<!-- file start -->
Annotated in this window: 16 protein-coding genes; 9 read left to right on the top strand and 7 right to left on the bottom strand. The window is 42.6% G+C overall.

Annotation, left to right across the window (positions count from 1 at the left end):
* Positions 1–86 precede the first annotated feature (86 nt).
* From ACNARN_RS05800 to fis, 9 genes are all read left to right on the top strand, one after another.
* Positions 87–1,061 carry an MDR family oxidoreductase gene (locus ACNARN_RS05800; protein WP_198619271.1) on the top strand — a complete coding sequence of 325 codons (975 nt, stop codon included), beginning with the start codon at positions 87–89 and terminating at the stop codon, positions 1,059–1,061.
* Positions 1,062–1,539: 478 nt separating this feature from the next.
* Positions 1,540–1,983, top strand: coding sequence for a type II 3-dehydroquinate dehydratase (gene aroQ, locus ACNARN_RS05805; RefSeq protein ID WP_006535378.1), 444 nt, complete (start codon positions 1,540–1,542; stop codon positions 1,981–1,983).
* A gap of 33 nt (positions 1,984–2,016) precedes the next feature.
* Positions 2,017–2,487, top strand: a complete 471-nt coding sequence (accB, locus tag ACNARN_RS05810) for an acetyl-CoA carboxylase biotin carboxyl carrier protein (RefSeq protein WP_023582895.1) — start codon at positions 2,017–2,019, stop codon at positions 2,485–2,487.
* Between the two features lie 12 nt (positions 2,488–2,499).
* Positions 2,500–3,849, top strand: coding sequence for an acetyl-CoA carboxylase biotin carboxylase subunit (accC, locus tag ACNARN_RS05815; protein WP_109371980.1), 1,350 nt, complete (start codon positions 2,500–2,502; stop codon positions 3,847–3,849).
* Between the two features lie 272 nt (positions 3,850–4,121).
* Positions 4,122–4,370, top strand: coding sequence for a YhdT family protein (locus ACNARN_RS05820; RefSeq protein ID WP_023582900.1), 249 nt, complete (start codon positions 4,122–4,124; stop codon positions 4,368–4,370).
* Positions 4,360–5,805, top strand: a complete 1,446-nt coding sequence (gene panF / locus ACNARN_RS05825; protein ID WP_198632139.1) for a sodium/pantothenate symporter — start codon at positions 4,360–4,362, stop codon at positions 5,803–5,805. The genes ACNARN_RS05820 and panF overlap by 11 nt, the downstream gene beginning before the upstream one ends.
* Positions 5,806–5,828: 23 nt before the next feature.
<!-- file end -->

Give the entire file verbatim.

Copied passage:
Annotated in this window: 16 protein-coding genes; 9 read left to right on the top strand and 7 right to left on the bottom strand. The window is 42.6% G+C overall.

Annotation, left to right across the window (positions count from 1 at the left end):
* Positions 1–86 precede the first annotated feature (86 nt).
* From ACNARN_RS05800 to fis, 9 genes are all read left to right on the top strand, one after another.
* Positions 87–1,061 carry an MDR family oxidoreductase gene (locus ACNARN_RS05800; protein WP_198619271.1) on the top strand — a complete coding sequence of 325 codons (975 nt, stop codon included), beginning with the start codon at positions 87–89 and terminating at the stop codon, positions 1,059–1,061.
* Positions 1,062–1,539: 478 nt separating this feature from the next.
* Positions 1,540–1,983, top strand: coding sequence for a type II 3-dehydroquinate dehydratase (gene aroQ, locus ACNARN_RS05805; RefSeq protein ID WP_006535378.1), 444 nt, complete (start codon positions 1,540–1,542; stop codon positions 1,981–1,983).
* A gap of 33 nt (positions 1,984–2,016) precedes the next feature.
* Positions 2,017–2,487, top strand: a complete 471-nt coding sequence (accB, locus tag ACNARN_RS05810) for an acetyl-CoA carboxylase biotin carboxyl carrier protein (RefSeq protein WP_023582895.1) — start codon at positions 2,017–2,019, stop codon at positions 2,485–2,487.
* Between the two features lie 12 nt (positions 2,488–2,499).
* Positions 2,500–3,849, top strand: coding sequence for an acetyl-CoA carboxylase biotin carboxylase subunit (accC, locus tag ACNARN_RS05815; protein WP_109371980.1), 1,350 nt, complete (start codon positions 2,500–2,502; stop codon positions 3,847–3,849).
* Between the two features lie 272 nt (positions 3,850–4,121).
* Positions 4,122–4,370, top strand: coding sequence for a YhdT family protein (locus ACNARN_RS05820; RefSeq protein ID WP_023582900.1), 249 nt, complete (start codon positions 4,122–4,124; stop codon positions 4,368–4,370).
* Positions 4,360–5,805, top strand: a complete 1,446-nt coding sequence (gene panF / locus ACNARN_RS05825; protein ID WP_198632139.1) for a sodium/pantothenate symporter — start codon at positions 4,360–4,362, stop codon at positions 5,803–5,805. The genes ACNARN_RS05820 and panF overlap by 11 nt, the downstream gene beginning before the upstream one ends.
* Positions 5,806–5,828: 23 nt before the next feature.